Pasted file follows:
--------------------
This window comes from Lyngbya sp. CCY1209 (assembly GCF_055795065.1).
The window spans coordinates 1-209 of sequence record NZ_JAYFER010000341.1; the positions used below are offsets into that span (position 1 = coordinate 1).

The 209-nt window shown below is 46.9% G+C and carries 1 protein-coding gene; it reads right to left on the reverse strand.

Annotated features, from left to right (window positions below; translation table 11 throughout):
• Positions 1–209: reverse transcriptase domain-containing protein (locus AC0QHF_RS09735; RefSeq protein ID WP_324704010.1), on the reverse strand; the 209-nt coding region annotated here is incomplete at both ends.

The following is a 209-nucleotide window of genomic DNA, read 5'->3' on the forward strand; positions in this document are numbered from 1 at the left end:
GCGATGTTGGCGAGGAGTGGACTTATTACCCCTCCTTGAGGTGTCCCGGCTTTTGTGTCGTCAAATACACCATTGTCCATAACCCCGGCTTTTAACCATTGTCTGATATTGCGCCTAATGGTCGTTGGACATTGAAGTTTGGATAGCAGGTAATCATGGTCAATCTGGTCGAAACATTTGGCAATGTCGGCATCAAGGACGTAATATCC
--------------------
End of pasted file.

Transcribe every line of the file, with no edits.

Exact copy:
This window comes from Lyngbya sp. CCY1209 (assembly GCF_055795065.1).
The window spans coordinates 1-209 of sequence record NZ_JAYFER010000341.1; the positions used below are offsets into that span (position 1 = coordinate 1).

The 209-nt window shown below is 46.9% G+C and carries 1 protein-coding gene; it reads right to left on the reverse strand.

Annotated features, from left to right (window positions below; translation table 11 throughout):
• Positions 1–209: reverse transcriptase domain-containing protein (locus AC0QHF_RS09735; RefSeq protein ID WP_324704010.1), on the reverse strand; the 209-nt coding region annotated here is incomplete at both ends.

The following is a 209-nucleotide window of genomic DNA, read 5'->3' on the forward strand; positions in this document are numbered from 1 at the left end:
GCGATGTTGGCGAGGAGTGGACTTATTACCCCTCCTTGAGGTGTCCCGGCTTTTGTGTCGTCAAATACACCATTGTCCATAACCCCGGCTTTTAACCATTGTCTGATATTGCGCCTAATGGTCGTTGGACATTGAAGTTTGGATAGCAGGTAATCATGGTCAATCTGGTCGAAACATTTGGCAATGTCGGCATCAAGGACGTAATATCC